Tampa Bay Buccaneers defensive tackle Gerald McCoy is one of the best in the NFL in his craft. He also happens to be one of the league’s most respected sportsmen. McCoy is known for not only helping his own teammates off the ground after plays, but also opponents. Believe it or not, this is a problem for some people.
Earlier this week, former Bucs offensive lineman Ian Beckles — now a sports talk radio host on 620 WDAE — criticized McCoy for helping opponents up after the whistle blows. McCoy defended himself on Tuesday.
“If anyone has a problem with me helping people up off the field, that’s a personal problem,” the two-time Pro Bowler said, via Roy Cummings of The Tampa Tribune. “It’s something you have to deal with. If people really pay attention, then you would also notice that when someone on the opposing team gets hurt, most of time there’s one person who walks on the field and says a prayer, and that’s me.”
These aren’t exactly negative qualities. Beckles asked Bucs radio analyst and former NFL tight end Dave Moore if he had a problem with McCoy being friendly with opponents, and Moore said it had no impact on the way McCoy plays. McCoy, who has four children, echoed those sentiments.
“People have families and kids, wives,” he said. “And 10 years down the line … what about that guy who you’re so concerned about how hard he’s going and he can’t play with his kids because he’s out there killing himself? That’s what I’m concerned about.
“On July 15 I had twins. On July 16 I was up here in the rain running gassers and hitting the bags. If you know another person doing that, then you can talk to me about how nice I am.”
If you remember, McCoy also said last year that he was scolded by former Bucs coach Greg Schiano for helping opponents off the ground. The fact that he is criticized for doing that in an era where we have NFL players getting arrested for domestic violence and other heinous crimes is unfathomable. Anyone who has a problem with McCoy being a classy opponent needs to get a life.
H/T Pro Football Talk
Greg Schiano may insist he still has control of his team, but the fact of the matter is there are players in his own locker room who don’t respect or like what he and his coaching staff stand for. If you need evidence of that, look no further than the comments defensive tackle Gerald McCoy made earlier this week.
During an interview with WDAE-AM 620 on Wednesday, McCoy told an interesting story about Tampa Bay’s coaching staff scolding him during the team’s loss to the Carolina Panthers last weekend. According to the former No. 3 overall pick, he irritated them by helping an opponent off the ground.
“I had my D-line coaches get on to me the other day,” McCoy said, as transcribed by JoeBucsFan.com. “Well, not get on to me, try to get on to me. There’s no way they’re going to get on to me for this. They got upset with me because I helped somebody up [in the game.] So what! I don’t care. Kiss my butt.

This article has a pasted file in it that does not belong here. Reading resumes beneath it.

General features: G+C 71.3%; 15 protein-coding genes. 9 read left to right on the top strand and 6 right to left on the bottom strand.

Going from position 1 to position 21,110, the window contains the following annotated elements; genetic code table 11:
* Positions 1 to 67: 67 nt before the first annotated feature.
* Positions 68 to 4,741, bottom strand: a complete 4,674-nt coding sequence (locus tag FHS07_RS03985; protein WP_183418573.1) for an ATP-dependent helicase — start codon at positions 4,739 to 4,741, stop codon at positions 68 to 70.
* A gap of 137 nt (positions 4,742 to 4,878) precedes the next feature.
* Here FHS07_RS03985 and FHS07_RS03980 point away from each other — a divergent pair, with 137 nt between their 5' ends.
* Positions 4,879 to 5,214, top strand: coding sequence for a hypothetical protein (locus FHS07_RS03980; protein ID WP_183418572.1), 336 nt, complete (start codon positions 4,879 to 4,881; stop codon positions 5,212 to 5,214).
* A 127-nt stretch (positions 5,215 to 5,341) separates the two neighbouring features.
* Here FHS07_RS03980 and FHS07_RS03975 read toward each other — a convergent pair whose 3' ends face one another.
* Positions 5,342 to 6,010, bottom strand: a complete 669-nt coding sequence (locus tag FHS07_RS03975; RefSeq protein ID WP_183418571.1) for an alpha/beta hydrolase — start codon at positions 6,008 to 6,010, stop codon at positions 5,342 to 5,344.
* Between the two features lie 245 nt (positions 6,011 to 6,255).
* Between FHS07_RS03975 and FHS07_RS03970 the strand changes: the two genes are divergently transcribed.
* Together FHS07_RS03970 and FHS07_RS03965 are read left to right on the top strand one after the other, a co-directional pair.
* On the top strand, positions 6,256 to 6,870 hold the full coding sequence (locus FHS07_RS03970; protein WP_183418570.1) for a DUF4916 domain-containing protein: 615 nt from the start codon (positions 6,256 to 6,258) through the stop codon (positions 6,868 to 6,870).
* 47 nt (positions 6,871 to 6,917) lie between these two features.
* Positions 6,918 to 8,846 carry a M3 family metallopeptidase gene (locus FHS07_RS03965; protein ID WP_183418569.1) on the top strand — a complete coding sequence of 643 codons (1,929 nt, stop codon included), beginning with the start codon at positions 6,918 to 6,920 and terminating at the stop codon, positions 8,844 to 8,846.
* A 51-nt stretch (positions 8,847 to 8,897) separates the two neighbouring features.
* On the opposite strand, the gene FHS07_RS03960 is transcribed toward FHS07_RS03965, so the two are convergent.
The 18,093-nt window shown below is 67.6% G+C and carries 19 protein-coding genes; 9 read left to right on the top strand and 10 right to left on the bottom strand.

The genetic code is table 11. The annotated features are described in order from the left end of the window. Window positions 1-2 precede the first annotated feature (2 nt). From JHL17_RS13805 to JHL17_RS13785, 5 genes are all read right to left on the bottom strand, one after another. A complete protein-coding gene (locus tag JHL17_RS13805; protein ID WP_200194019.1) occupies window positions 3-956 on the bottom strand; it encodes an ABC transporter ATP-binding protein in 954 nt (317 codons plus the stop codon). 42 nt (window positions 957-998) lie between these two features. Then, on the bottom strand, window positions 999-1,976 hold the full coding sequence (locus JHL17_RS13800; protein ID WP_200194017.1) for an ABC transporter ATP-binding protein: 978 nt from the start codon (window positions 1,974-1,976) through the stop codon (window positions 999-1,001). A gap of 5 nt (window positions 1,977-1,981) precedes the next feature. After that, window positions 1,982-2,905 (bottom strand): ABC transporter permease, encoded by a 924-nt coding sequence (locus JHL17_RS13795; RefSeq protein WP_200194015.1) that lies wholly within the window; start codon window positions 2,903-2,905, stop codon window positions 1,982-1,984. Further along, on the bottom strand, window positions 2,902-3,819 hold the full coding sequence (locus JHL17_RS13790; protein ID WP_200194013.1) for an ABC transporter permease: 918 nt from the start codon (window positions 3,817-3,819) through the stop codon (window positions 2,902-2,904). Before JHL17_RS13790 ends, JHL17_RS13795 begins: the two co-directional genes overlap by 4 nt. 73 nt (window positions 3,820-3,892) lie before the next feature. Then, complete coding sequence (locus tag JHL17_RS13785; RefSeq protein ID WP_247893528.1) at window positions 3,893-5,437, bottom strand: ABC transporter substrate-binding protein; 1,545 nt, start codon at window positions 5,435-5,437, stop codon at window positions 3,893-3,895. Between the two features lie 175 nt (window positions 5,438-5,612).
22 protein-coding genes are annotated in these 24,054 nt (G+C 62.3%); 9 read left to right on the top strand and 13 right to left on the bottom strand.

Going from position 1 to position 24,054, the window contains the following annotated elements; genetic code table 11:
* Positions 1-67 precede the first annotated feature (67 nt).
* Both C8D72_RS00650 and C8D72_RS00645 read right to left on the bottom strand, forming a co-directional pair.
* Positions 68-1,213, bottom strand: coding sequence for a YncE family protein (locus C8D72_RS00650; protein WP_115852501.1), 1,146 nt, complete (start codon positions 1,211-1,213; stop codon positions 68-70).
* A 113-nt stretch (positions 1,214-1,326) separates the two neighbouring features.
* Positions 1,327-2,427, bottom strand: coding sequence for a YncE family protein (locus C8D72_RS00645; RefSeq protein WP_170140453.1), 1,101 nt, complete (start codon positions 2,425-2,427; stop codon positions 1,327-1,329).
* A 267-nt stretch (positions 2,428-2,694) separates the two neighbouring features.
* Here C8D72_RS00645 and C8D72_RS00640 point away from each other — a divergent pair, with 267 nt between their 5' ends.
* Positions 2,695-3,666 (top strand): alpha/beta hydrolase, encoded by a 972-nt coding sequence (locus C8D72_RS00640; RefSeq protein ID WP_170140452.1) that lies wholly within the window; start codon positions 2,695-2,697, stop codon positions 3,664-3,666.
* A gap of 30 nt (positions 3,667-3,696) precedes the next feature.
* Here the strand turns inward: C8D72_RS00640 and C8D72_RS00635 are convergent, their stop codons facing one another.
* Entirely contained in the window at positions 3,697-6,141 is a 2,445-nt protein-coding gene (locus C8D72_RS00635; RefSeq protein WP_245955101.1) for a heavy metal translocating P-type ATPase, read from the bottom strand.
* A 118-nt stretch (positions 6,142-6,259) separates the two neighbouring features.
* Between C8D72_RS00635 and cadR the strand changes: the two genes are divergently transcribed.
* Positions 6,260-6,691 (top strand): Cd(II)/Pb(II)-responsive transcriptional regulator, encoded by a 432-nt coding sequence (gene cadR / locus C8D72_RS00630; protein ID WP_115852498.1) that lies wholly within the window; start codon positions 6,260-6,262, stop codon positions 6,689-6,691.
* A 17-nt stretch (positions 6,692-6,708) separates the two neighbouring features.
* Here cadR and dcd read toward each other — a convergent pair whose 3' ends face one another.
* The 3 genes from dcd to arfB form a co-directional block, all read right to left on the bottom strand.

“Listen, if I want to help somebody, I’m going help somebody up. Because right on the next play I’m going to knock him down again. It doesn’t matter. It doesn’t matter. That doesn’t change how hard I play. As long as in between the whistles I’m not helping anybody up, it doesn’t matter. So what if I help them off the ground?”
Schiano can insist the players on his 0-7 team still respect him if he wants, but I can probably name at least 25 coaches in the NFL whose players know better than to tell the coaching staff to kiss their butt on public airwaves.
“There’s nothing wrong with that,” McCoy continued. “Everybody’s not like that. If you don’t want to be like that, keep it to yourself. I don’t care. I don’t go tell them, ‘Hey, you’re not doing this. You’re not doing that.’ I don’t care. Everybody does what they do. If I help somebody up, get over it. Get over it.”
I’m with McCoy. There’s nothing wrong with helping an opponent up between plays. You can be a human being and still compete at the highest level. That being said, it doesn’t surprise me that the coach with these controversial kneel-down tactics does not want his players extending a helping hand. Schiano is a tough guy, which is why current and former players recently ripped him for wanting to be like Bill Belichick. It’s only a matter of time before he’s fired.
H/T Shutdown Corner
The New England Patriots schooled the Tampa Bay Buccaneers 31-14 in the second week of the preseason Thursday night. The game doesn’t mean much, but it was a good learning experience for the young Tampa Bay squad. They were outscored 28-0 in the first half and got shredded by New England’s first-team offense. Former third overall pick Gerald McCoy joked about the beat down after the game, saying the big problem was the tempo of the Pats’ offense.
“Man, I’m telling you man, they came out, they’d turn around huddle, snap, oh, ‘There’s the Mike, Go!’ I was like, ‘Dang! Um, Mr. Brady, can we line up?'” McCoy joked. “[Brady] didn’t care. He was like, ‘You’re not going to line up.’ When we turned around one time I checked back around and my hand was going to the grass and they were like, ‘Hut!’ And I said, ‘Noooooooooooo!’”
McCoy can afford to joke because it’s only the preseason. Moreover, he says the game was a good learning experience for the Bucs and it will help prepare them for the future. Maybe that is the case, but I’d much rather be on the winning end of a beat down, even if it is the preseason.
Tampa Bay has a good team and I believe in Josh Freeman, but they’re due for a regression this year against a tougher schedule.